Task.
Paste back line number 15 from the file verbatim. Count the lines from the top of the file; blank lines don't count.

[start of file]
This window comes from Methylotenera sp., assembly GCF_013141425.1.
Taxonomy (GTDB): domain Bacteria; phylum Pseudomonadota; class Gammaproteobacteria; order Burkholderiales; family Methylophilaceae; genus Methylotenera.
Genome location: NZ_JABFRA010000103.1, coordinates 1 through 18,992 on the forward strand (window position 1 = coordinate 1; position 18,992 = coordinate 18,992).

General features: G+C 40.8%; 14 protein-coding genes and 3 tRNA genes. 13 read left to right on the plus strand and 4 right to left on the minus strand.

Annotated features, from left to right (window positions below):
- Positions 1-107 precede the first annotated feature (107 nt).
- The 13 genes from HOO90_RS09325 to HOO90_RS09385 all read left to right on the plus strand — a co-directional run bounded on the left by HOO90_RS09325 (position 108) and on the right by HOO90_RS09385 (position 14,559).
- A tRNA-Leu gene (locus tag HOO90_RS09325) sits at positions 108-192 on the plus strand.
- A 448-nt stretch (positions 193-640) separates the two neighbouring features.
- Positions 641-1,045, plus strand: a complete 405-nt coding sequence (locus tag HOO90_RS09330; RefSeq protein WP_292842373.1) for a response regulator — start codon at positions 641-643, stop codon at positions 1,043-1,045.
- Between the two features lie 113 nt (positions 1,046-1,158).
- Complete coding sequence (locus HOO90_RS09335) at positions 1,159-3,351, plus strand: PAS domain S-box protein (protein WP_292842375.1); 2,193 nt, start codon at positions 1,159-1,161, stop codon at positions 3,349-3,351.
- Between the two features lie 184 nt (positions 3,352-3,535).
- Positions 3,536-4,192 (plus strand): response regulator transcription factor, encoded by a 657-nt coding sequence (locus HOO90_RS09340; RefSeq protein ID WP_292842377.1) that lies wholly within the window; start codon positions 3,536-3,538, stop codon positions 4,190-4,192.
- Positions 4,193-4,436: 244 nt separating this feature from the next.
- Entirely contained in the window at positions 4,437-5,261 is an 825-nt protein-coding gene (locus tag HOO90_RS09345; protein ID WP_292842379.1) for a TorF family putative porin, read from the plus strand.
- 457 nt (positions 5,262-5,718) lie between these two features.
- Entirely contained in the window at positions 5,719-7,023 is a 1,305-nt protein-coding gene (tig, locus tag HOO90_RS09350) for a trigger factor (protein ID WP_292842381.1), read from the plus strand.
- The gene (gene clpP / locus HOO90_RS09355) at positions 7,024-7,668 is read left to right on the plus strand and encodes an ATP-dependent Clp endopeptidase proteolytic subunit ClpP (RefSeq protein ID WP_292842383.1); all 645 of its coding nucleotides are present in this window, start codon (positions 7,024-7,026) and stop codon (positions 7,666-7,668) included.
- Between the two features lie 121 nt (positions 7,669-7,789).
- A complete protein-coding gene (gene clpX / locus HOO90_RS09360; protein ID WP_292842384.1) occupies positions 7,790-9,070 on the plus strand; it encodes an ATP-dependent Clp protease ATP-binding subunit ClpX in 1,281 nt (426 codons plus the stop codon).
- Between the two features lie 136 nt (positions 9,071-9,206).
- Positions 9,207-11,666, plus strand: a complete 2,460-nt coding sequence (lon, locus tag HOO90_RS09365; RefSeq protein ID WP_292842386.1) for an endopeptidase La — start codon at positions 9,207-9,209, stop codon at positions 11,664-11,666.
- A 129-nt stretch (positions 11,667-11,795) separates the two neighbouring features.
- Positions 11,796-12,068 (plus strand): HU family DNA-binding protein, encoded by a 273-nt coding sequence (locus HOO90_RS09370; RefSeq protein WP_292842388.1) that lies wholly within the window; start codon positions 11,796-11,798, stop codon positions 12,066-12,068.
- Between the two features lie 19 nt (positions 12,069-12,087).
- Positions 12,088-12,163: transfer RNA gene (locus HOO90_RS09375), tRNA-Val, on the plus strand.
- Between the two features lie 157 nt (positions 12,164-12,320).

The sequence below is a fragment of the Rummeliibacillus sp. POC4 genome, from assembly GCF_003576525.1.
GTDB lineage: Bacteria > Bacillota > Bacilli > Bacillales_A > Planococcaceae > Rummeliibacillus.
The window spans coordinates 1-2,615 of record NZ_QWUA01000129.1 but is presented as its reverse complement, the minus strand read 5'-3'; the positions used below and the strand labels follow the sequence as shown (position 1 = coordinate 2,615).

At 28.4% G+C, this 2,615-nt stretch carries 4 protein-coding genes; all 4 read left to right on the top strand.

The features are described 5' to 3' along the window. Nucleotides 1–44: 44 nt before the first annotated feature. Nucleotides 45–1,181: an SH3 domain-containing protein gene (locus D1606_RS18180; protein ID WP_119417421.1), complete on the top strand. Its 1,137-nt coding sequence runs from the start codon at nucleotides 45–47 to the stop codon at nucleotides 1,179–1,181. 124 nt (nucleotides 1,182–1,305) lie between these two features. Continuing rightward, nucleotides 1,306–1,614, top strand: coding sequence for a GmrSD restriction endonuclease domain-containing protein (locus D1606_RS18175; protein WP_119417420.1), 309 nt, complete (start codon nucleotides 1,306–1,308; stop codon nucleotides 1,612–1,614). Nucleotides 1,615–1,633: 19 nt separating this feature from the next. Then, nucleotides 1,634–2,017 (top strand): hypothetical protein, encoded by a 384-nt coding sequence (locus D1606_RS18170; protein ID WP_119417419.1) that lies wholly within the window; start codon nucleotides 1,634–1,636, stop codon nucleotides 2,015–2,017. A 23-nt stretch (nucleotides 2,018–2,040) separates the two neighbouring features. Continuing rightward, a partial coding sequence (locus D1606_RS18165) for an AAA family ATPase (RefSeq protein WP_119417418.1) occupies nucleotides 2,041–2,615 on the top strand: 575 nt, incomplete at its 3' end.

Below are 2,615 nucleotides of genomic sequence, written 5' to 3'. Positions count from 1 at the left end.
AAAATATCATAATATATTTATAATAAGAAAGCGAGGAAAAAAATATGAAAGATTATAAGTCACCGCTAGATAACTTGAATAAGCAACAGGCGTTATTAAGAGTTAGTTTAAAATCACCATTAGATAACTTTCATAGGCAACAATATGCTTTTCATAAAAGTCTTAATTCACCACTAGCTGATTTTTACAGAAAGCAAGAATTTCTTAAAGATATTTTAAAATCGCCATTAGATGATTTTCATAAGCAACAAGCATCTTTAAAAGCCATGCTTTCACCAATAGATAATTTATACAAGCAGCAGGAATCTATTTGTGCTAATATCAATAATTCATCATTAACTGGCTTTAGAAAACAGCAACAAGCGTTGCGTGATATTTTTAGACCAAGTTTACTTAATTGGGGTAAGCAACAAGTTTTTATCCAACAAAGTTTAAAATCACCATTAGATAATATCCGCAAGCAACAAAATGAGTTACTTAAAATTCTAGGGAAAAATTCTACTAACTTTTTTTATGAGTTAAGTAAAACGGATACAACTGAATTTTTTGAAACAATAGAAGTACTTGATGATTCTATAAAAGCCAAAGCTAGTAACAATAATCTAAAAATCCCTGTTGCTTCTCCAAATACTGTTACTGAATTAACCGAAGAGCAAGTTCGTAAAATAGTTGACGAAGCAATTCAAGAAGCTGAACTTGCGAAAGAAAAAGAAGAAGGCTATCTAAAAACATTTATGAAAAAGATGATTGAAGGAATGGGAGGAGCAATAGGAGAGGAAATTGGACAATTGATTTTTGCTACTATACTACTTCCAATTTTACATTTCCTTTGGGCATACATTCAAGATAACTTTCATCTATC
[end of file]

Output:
- Positions 4,193-4,436: 244 nt separating this feature from the next.